The rapid rise of Internet adoption in the United States has peaked, a trend that has implications for marketers who have shifted their budgets to interactive from print.
One in five American adults does not use the Internet, according to the Pew Internet Project, which interviewed 2,260 adults age 18 and older in English and Spanish, by landline and cell phone, in July and August of 2011.
Internet adoption among U.S. adults increased rapidly from the mid-’90s to about 2005. That means adoption topped out at least a year before the advent of the Great Recession. Since then, the number of adult Internet users has remained stable at around 75 to 80%. The Pew Internet & American Life Project’s latest poll shows that this trend continued in 2011.
Here are the major findings:
- Senior citizens, those who prefer to take interviews in Spanish rather than English, adults with less than a high school education and those living in households earning less than $30,000 per year are the least likely adults to have Internet access.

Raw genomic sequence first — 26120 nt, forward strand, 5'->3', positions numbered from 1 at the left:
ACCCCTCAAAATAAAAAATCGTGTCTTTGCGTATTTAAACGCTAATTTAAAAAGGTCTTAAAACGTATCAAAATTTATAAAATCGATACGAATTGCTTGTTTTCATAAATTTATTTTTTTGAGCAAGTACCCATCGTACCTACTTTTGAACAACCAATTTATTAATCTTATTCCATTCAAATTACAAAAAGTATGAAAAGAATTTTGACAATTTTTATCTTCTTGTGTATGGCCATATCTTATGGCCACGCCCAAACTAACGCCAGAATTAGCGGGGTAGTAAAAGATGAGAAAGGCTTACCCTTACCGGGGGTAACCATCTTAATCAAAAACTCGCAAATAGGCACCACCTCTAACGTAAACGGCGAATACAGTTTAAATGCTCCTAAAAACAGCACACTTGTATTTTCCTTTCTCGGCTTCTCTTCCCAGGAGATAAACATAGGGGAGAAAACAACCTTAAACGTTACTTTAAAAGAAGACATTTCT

- Among adults who do not use the Internet, almost half said the main reason they don’t go online is because they don’t think the Internet is relevant to them. Most have never used the Internet before and don’t have anyone in their household who does.
- The 27% of adults living with disability in the United States today are significantly less likely than adults without a disability to go online (54% vs. 81%). That’s a small number, thought. Pew found that only 2% of adults have a disability or illness that makes it more difficult or impossible for them to use the internet at all.
While Internet use has reached saturation among most residents, another trend—the move toward mobile computing—may counteract the former. Pew reports that 88% of American adults have a cell phone, 57% have a laptop, 19% own an e-book reader and 19% have a tablet computer. About six in ten adults (63%) go online wirelessly with one of those devices.
For marketers, that means a deeper dive into data on those subgroups.
Drill, baby, drill.